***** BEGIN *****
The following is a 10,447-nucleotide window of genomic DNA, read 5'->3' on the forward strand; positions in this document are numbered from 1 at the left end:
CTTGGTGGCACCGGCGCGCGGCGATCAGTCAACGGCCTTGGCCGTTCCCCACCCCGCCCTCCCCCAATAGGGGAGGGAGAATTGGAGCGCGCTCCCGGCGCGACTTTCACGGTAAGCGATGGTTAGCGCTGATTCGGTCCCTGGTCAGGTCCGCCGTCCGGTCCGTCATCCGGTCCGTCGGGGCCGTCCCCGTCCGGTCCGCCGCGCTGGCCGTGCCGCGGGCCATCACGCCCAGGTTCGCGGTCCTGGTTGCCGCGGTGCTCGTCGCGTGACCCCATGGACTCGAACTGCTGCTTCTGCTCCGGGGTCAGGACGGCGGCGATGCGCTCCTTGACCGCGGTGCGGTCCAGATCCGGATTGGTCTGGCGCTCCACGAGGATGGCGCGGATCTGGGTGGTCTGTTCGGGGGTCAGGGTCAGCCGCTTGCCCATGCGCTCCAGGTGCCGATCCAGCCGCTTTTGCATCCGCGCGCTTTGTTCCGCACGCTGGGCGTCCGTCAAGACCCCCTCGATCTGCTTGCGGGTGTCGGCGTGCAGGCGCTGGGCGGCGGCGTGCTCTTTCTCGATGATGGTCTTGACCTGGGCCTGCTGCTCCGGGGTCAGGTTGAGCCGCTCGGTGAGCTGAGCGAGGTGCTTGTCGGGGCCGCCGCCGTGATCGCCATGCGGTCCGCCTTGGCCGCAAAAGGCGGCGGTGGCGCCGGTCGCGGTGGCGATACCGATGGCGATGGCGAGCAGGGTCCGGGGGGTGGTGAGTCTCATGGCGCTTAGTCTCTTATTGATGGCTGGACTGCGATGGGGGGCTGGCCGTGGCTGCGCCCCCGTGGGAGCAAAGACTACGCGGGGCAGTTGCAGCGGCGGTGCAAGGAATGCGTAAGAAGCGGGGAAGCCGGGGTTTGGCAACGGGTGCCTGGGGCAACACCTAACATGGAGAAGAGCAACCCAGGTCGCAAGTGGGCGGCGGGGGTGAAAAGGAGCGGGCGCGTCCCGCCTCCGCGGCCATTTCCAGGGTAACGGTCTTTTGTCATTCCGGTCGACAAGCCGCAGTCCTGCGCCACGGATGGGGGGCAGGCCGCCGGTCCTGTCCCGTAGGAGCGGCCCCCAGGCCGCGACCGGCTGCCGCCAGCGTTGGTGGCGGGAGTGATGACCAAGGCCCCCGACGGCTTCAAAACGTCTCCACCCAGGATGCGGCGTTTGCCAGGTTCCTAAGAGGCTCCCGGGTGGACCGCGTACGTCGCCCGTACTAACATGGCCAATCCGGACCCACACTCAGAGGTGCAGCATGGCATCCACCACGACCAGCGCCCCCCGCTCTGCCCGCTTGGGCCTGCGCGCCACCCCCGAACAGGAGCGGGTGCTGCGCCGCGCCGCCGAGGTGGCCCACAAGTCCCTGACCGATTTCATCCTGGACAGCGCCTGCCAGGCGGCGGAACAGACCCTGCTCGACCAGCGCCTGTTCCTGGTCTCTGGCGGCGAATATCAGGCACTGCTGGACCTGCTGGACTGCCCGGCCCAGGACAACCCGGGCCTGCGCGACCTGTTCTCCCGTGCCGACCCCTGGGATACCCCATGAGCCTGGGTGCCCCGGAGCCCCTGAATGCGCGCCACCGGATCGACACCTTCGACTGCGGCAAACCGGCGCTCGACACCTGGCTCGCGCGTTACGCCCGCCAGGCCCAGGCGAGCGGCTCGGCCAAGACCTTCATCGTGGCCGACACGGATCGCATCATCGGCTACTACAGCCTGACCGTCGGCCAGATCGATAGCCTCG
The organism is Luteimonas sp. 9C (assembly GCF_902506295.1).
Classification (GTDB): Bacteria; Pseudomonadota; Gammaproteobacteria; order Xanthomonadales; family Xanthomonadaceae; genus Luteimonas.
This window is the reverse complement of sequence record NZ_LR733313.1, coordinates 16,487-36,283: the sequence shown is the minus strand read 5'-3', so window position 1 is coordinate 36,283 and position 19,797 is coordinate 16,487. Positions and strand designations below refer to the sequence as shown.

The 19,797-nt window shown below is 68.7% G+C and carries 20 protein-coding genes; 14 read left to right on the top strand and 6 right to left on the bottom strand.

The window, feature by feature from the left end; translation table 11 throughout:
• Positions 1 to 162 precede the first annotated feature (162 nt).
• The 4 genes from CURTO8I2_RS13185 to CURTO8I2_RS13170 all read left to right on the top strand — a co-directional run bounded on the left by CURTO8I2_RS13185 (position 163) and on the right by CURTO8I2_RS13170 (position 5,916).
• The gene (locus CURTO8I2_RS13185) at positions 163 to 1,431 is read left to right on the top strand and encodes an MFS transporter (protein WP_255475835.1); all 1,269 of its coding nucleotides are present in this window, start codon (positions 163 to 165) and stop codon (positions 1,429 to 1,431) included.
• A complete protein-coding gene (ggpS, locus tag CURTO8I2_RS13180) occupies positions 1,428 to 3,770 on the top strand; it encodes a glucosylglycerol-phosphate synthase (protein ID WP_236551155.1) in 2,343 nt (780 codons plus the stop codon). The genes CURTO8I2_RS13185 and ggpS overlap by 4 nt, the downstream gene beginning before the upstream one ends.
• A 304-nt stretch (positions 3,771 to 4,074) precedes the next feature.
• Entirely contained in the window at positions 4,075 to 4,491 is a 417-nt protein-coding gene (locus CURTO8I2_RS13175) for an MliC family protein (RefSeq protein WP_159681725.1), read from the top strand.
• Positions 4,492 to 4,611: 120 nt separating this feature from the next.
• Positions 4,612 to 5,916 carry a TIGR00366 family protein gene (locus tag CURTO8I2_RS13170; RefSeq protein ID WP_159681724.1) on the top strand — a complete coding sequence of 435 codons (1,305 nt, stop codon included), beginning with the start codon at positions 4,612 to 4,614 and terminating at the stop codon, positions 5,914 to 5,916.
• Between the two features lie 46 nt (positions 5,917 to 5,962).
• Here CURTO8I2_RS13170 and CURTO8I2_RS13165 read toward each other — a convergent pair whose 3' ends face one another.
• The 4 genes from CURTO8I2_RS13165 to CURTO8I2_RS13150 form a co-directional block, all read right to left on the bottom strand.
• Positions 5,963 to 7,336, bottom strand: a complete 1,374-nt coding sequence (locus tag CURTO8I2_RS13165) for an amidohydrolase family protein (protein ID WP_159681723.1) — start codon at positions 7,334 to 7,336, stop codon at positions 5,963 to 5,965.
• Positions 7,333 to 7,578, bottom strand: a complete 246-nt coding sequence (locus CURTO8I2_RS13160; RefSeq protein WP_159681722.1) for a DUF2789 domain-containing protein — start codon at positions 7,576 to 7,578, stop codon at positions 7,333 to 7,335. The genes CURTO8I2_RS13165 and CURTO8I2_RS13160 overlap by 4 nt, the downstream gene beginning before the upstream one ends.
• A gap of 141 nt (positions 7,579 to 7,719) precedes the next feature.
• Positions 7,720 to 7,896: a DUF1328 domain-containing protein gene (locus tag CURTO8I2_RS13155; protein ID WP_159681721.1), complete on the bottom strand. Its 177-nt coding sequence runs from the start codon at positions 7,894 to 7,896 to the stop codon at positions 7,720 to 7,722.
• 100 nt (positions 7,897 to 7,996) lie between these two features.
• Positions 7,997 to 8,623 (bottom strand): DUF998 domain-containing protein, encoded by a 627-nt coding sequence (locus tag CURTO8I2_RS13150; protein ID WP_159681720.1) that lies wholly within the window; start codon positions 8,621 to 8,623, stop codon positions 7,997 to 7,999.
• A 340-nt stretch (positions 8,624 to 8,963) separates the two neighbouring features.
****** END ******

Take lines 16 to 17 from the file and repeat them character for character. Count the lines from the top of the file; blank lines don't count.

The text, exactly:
• Between the two features lie 46 nt (positions 5,917 to 5,962).
• Here CURTO8I2_RS13170 and CURTO8I2_RS13165 read toward each other — a convergent pair whose 3' ends face one another.